There are a variety of things you can do to help cheer up your pet and help him feel like his old self. Some of the most effective include:
This is the simplest solution to doggie depression: Just do some stuff he likes doing.
If your dog likes to play fetch, go play fetch. If he likes to swim, head down to the pool (or whip up a dog-friendly pool in the backyard if he can’t move too much post-surgery). If he likes going on car rides, then gas up the car and go for a drive. Essentially, anything that gets his tail wagging should help ease the depression.
Just be sure to obtain your vet’s blessing before engaging in any vigorous activities, as some surgical procedures will require you to keep your dog calm and quiet while he heals. You may still be able to play a bit, but you’ll probably need to keep things pretty relaxed (check out a few creative solutions for stimulating post-op pets here).
Spending some time with other dogs often helps dispirited pooches snap out of depressive episodes. This obviously won’t work with all dogs, as some don’t seem to like palling around with other dogs as much as others. But dogs who are social butterflies will often respond favorably to a trip to the local dog park.
Just be sure to use caution when letting your dog have some social time after a surgery. Dogs may become a bit more irritable than normal following an operation, so keep an eye on your pooch and make sure that he plays nicely with others.
Some dogs simply need more attention from mom or dad following a surgery. You may want to move your dog’s bed closer to the places you spend lots of time, or you may need to make more time for play. It may even be a good idea to work from home for a few days, if that’s possible in your situation.
If you rely on the services of a dog walker, you may want to schedule more frequent (or lengthy) visits. Dogs often bond strongly with their walkers, and this can help perk them up too.
Exercise is one of the best ways to help your pup feel better. So, assuming your vet gives you the green light, get out there with your dog and be active. Exercise not only triggers the release of endorphins, which will help improve your dog’s mood, but it’ll also help wear him out, which may help regulate his sleep cycle.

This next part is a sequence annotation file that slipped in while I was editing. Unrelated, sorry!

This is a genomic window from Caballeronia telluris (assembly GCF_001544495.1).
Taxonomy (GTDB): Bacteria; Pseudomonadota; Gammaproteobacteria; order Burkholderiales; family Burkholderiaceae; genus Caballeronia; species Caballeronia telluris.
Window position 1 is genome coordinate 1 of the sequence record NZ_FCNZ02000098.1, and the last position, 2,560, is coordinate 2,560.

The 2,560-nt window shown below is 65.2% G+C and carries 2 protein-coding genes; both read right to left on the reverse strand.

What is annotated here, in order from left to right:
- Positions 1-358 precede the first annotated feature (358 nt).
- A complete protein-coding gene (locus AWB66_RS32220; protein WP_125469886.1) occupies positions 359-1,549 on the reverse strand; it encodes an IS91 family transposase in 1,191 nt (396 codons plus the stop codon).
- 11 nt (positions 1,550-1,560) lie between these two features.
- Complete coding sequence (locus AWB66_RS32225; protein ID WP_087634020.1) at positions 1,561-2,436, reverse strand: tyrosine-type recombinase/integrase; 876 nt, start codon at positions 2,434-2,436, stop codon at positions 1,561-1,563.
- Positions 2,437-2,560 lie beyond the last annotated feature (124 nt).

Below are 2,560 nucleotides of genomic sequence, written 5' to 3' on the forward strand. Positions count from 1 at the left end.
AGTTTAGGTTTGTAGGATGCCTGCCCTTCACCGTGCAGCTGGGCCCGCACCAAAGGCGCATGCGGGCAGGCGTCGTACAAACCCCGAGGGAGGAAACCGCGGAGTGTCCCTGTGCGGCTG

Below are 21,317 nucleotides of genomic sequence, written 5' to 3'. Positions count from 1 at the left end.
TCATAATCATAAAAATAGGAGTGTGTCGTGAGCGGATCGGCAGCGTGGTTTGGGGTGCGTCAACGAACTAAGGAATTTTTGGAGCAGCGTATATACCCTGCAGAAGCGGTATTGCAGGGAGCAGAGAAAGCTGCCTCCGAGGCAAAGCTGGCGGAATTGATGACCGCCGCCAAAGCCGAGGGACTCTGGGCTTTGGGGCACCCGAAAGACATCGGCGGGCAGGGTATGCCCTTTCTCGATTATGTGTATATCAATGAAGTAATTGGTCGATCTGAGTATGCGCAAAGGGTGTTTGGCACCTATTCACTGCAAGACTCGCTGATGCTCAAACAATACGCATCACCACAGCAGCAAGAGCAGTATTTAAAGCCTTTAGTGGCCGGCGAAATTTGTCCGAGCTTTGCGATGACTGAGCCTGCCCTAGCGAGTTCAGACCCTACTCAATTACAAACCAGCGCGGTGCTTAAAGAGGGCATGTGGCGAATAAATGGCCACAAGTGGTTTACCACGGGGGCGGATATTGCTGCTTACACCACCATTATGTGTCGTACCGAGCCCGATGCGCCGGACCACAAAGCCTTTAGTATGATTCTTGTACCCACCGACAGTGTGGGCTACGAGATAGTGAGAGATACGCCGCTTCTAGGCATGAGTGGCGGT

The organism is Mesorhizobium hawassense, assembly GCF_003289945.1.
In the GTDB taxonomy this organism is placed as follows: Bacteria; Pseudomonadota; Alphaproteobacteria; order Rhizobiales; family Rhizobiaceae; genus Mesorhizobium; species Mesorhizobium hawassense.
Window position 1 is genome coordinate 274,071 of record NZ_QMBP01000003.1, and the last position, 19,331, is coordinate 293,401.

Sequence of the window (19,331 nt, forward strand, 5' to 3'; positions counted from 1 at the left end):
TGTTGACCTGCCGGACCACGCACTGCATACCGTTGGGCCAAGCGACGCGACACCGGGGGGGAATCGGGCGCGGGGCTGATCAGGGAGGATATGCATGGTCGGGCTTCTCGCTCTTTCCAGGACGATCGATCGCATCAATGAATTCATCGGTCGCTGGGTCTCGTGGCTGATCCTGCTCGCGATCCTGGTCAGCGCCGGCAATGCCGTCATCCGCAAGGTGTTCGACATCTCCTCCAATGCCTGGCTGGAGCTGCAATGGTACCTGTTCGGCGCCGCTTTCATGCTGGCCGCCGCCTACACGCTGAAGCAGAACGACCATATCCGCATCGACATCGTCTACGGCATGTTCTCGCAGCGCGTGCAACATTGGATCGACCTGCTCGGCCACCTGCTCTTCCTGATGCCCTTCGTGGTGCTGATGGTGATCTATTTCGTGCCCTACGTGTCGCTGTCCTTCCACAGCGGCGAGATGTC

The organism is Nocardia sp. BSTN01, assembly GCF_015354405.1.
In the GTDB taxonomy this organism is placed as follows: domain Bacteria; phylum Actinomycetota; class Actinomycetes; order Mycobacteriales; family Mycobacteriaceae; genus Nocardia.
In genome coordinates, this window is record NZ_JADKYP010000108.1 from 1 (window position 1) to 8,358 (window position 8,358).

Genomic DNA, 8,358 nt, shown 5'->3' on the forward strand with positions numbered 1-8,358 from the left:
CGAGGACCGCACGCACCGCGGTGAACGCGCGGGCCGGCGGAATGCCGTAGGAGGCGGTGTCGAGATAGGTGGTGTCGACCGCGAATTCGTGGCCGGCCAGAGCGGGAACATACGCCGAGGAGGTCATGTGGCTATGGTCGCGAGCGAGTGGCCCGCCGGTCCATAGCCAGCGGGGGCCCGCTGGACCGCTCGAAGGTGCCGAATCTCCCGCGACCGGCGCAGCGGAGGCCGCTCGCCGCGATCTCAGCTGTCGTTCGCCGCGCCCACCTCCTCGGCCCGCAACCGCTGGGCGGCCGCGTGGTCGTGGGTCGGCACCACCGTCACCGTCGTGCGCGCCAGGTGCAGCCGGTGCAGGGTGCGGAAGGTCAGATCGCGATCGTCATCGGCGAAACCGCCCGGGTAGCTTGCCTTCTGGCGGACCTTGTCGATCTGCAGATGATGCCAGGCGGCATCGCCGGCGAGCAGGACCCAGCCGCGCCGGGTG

Just be sure to increase the amount of exercise he gets gradually, so he doesn’t overexert himself or suffer an injury.
Although most dogs who suffer from post-operative surgery begin feeling better pretty quickly, some dogs may suffer from a prolonged bout of depression. In such cases, consider speaking with your veterinarian about medications that may help your four-footed friend feel better.
Your vet may prescribe a common canine-friendly antidepressant or antianxiety medication originally developed for humans, such as Paxil, Prozac, or Zoloft. These medications are often quite effective, although they may take several weeks to begin generating results.
Ultimately, postoperative depression isn’t much different than depression arising from other causes. Just try to do your best to comfort your pooch and mix up your routine a bit to help drag him out of his despondent state. With luck, he’ll be back to his old self in no time.
Has your dog ever suffered from post-operative depression? How did you help him feel better? Do you have any helpful tips you can share? Let us know all about your experiences in the comments below.
Ben is a proud dog owner and lifelong environmental educator who writes about animals, outdoor recreation, science, and environmental issues. He lives with his beautiful wife and spoiled-rotten Rottweiler JB in Atlanta, Georgia. Read more by Ben at FootstepsInTheForest.com.